Diet and Behavior Modifications by Long-term Rectal Cancer Survivors to Manage Bowel Dysfunction-Associated Symptoms*

Virginia Sun, Christopher S. Wendel, Wendy Demark-Wahnefried, Marcia Grant, Carmit K. McMullen, Joanna E. Bulkley, Lisa J. Herrinton, Mark C. Hornbrook, Robert S. Krouse

Research output: Contribution to journalArticlepeer-review

1 Scopus citations

Abstract

Background: Rectal cancer (RC) survivors experience significant bowel function issues after treatment. We aimed to describe self-reported dietary and behavioral modifications among long-term (≥5 yr) RC survivors to manage bowel dysfunction. Methods: RC survivors from Kaiser Permanente Northern California and Northwest regions completed surveys either via postage-paid return mail or telephone. Summary statistics on diet/behavioral modifications data were tabulated by proportion of responses. Modifications and frequency of bowel symptoms cited and were compared by ostomy status. Results: A total of 575 respondents were included (overall response rate = 60.5%). Fruits and vegetables were troublesome for symptoms, but was also helpful in mitigating constipation, obstruction, and frequency, as well as improving predictability. Many respondents attributed red meat (17.7%), fried foods (13.9%), spicy foods (13.1%), carbonated beverages (8.0%), and sweets (7.6%) to increased diarrhea, gas, and urgency. Common behavioral modifications included controlling meal portions (50.6%), timing regularity (25.3%), and refraining from late night eating (13.8%). Permanent ostomy survivors were more likely to report symptoms of obstruction, while anastomosis survivors were more likely to report urgency. Conclusion: Multiple modifications were attempted by RC survivors to manage bowel symptoms. Identifying diet changes among RC survivors can improve symptom management and survivorship care.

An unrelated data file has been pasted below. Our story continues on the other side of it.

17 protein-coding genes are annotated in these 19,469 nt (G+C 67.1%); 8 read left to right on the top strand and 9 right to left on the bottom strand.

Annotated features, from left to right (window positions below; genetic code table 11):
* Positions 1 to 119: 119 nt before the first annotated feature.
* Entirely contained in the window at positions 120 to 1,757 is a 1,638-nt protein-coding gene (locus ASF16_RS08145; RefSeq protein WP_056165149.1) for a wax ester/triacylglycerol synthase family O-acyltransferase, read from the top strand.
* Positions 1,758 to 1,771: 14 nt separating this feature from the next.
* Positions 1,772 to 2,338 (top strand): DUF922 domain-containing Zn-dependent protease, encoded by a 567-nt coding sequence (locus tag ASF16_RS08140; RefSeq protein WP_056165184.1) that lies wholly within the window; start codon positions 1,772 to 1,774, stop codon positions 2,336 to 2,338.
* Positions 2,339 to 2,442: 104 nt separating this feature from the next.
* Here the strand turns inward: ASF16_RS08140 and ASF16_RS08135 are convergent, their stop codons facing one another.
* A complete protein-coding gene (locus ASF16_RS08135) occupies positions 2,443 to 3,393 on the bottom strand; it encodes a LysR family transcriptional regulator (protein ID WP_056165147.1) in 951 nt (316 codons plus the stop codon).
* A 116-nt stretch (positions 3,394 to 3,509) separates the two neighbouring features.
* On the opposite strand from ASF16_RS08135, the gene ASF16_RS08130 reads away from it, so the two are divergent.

Original languageEnglish (US)
Pages (from-to)89-99
Number of pages11
JournalNutrition and cancer
Volume71
Issue number1
DOIs
StatePublished - Jan 2 2019

ASJC Scopus subject areas

  • Medicine (miscellaneous)
  • Oncology
  • Nutrition and Dietetics
  • Cancer Research

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